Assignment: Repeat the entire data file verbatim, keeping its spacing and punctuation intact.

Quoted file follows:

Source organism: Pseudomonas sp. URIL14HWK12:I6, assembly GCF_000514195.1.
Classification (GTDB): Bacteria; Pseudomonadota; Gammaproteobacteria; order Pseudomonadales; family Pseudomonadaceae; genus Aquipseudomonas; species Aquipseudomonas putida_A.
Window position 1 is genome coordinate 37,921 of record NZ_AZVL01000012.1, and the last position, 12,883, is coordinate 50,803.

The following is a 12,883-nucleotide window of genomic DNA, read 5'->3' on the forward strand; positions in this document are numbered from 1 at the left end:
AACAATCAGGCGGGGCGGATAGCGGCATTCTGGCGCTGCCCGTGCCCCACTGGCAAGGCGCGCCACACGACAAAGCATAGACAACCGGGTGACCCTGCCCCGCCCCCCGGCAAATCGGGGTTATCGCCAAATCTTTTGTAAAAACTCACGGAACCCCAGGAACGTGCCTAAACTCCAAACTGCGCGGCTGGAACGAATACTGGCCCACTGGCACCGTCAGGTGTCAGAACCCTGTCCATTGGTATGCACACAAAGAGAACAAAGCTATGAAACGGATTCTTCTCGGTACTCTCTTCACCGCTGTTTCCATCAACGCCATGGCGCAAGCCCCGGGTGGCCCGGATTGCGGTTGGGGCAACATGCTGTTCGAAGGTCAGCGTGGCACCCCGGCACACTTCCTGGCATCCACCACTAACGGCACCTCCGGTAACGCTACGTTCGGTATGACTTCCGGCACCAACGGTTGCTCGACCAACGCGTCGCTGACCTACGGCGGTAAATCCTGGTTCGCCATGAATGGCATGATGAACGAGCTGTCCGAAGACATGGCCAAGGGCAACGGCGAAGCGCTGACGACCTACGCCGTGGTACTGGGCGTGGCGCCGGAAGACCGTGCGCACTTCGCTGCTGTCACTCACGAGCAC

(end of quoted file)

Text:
Source organism: Pseudomonas sp. URIL14HWK12:I6, assembly GCF_000514195.1.
Classification (GTDB): Bacteria; Pseudomonadota; Gammaproteobacteria; order Pseudomonadales; family Pseudomonadaceae; genus Aquipseudomonas; species Aquipseudomonas putida_A.
Window position 1 is genome coordinate 37,921 of record NZ_AZVL01000012.1, and the last position, 12,883, is coordinate 50,803.

The following is a 12,883-nucleotide window of genomic DNA, read 5'->3' on the forward strand; positions in this document are numbered from 1 at the left end:
AACAATCAGGCGGGGCGGATAGCGGCATTCTGGCGCTGCCCGTGCCCCACTGGCAAGGCGCGCCACACGACAAAGCATAGACAACCGGGTGACCCTGCCCCGCCCCCCGGCAAATCGGGGTTATCGCCAAATCTTTTGTAAAAACTCACGGAACCCCAGGAACGTGCCTAAACTCCAAACTGCGCGGCTGGAACGAATACTGGCCCACTGGCACCGTCAGGTGTCAGAACCCTGTCCATTGGTATGCACACAAAGAGAACAAAGCTATGAAACGGATTCTTCTCGGTACTCTCTTCACCGCTGTTTCCATCAACGCCATGGCGCAAGCCCCGGGTGGCCCGGATTGCGGTTGGGGCAACATGCTGTTCGAAGGTCAGCGTGGCACCCCGGCACACTTCCTGGCATCCACCACTAACGGCACCTCCGGTAACGCTACGTTCGGTATGACTTCCGGCACCAACGGTTGCTCGACCAACGCGTCGCTGACCTACGGCGGTAAATCCTGGTTCGCCATGAATGGCATGATGAACGAGCTGTCCGAAGACATGGCCAAGGGCAACGGCGAAGCGCTGACGACCTACGCCGTGGTACTGGGCGTGGCGCCGGAAGACCGTGCGCACTTCGCTGCTGTCACTCACGAGCAC